Scottish Executive has set out a vision for a new anti-bullying
service which will "promote a positive ethos in school,
community and family life". This is an exciting challenge.
While the task of developing effective responses to bullying
in school settings is ongoing, the new service will also tackle
bullying in community and family settings.
course, the principles which underpin successful anti-bullying
ideas can be applied anywhere. The challenge is not to find
completely new ways to tackle bullying in different settings
(such "breakthroughs" usually turn out to be rather
similar to previous ideas) but to find better ways in which
professionals and others from a variety of backgrounds may
work together in the best interests of bullied children.
will not be easy. Parents, volunteers and groups of professionals
often have different viewpoints and ways of expressing themselves.
A successful approach to bullying in the community means that,
for example, professionals who believe in restorative practices
must be able to engage in respectful discussions with parents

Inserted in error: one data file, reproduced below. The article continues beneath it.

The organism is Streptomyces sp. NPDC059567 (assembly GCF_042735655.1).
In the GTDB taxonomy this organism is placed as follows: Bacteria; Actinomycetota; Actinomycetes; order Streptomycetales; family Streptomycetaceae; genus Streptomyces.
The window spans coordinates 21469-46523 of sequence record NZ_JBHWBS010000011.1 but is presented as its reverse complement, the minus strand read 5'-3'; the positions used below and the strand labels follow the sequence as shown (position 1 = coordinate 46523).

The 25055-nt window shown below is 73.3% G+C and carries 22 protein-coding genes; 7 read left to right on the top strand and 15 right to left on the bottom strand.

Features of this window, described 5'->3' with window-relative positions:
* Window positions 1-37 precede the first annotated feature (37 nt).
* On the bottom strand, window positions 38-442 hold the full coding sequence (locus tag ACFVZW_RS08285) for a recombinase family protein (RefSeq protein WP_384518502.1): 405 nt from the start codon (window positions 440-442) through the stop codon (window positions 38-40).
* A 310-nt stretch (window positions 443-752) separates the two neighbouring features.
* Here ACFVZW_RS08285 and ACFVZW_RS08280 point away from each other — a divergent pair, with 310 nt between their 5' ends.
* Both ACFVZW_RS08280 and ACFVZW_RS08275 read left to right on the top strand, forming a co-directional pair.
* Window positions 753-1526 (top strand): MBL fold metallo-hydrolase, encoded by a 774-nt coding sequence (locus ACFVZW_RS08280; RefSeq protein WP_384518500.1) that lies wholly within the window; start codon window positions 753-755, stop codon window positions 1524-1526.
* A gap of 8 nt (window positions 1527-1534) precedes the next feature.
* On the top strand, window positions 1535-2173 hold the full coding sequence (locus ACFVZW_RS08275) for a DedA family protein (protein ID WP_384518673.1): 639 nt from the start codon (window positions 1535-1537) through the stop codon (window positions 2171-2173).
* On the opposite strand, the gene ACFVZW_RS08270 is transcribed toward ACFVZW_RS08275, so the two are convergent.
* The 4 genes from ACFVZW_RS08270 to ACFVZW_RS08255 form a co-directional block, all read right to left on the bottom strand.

who believe that bullies should be belted. Only through such
dialogues will attitudes change. Creating an ethos of tolerance
must be our starting point - even if our ambitions stretch
way beyond that.
us hope that all those involved in Scotland's new anti-bullying
service will mind the counsel of Viktor Frankl, an Auschwitz
survivor: "Being tolerant does not mean that I share
another's belief. But it does mean that I acknowledge another's
right to believe, and obey, his own conscience."
is the last Anti-Bullying Network newsletter. We now pass
the baton to the new anti-bullying service with the hope that
the abuse and bullying of children will never go unchallenged
and the plea that those who share this aim will be tolerant
of each other's sincerely held views. It is the least we can
Anti-Bullying Network Manager